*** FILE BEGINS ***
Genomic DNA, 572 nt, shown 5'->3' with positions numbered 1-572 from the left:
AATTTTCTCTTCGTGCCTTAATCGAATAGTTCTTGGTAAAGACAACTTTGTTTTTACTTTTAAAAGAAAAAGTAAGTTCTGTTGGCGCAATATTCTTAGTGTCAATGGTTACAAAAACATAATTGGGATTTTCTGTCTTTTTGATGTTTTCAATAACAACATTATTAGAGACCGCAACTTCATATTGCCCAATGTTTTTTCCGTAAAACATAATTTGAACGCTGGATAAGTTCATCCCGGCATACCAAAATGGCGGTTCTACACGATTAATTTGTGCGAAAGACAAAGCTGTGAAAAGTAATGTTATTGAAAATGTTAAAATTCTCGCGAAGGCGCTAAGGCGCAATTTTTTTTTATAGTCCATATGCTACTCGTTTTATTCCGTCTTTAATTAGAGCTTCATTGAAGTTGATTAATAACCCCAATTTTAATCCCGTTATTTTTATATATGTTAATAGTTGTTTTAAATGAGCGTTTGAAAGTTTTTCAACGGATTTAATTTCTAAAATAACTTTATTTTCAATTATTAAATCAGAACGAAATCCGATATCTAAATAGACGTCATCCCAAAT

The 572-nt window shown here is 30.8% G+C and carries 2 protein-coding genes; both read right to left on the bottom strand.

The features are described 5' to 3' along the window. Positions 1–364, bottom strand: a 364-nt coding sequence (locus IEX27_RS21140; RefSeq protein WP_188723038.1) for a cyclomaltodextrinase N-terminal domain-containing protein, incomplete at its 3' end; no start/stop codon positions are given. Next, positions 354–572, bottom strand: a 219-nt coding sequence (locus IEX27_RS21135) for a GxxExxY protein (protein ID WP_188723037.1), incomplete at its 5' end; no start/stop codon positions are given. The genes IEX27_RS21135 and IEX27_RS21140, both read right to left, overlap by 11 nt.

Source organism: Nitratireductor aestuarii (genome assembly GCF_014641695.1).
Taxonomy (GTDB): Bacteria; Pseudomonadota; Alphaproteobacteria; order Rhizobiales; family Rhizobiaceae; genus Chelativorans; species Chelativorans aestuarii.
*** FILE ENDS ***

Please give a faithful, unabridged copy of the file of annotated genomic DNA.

Genomic DNA, 572 nt, shown 5'->3' with positions numbered 1-572 from the left:
AATTTTCTCTTCGTGCCTTAATCGAATAGTTCTTGGTAAAGACAACTTTGTTTTTACTTTTAAAAGAAAAAGTAAGTTCTGTTGGCGCAATATTCTTAGTGTCAATGGTTACAAAAACATAATTGGGATTTTCTGTCTTTTTGATGTTTTCAATAACAACATTATTAGAGACCGCAACTTCATATTGCCCAATGTTTTTTCCGTAAAACATAATTTGAACGCTGGATAAGTTCATCCCGGCATACCAAAATGGCGGTTCTACACGATTAATTTGTGCGAAAGACAAAGCTGTGAAAAGTAATGTTATTGAAAATGTTAAAATTCTCGCGAAGGCGCTAAGGCGCAATTTTTTTTTATAGTCCATATGCTACTCGTTTTATTCCGTCTTTAATTAGAGCTTCATTGAAGTTGATTAATAACCCCAATTTTAATCCCGTTATTTTTATATATGTTAATAGTTGTTTTAAATGAGCGTTTGAAAGTTTTTCAACGGATTTAATTTCTAAAATAACTTTATTTTCAATTATTAAATCAGAACGAAATCCGATATCTAAATAGACGTCATCCCAAAT

The 572-nt window shown here is 30.8% G+C and carries 2 protein-coding genes; both read right to left on the bottom strand.

The features are described 5' to 3' along the window. Positions 1–364, bottom strand: a 364-nt coding sequence (locus IEX27_RS21140; RefSeq protein WP_188723038.1) for a cyclomaltodextrinase N-terminal domain-containing protein, incomplete at its 3' end; no start/stop codon positions are given. Next, positions 354–572, bottom strand: a 219-nt coding sequence (locus IEX27_RS21135) for a GxxExxY protein (protein ID WP_188723037.1), incomplete at its 5' end; no start/stop codon positions are given. The genes IEX27_RS21135 and IEX27_RS21140, both read right to left, overlap by 11 nt.

Source organism: Nitratireductor aestuarii (genome assembly GCF_014641695.1).
Taxonomy (GTDB): Bacteria; Pseudomonadota; Alphaproteobacteria; order Rhizobiales; family Rhizobiaceae; genus Chelativorans; species Chelativorans aestuarii.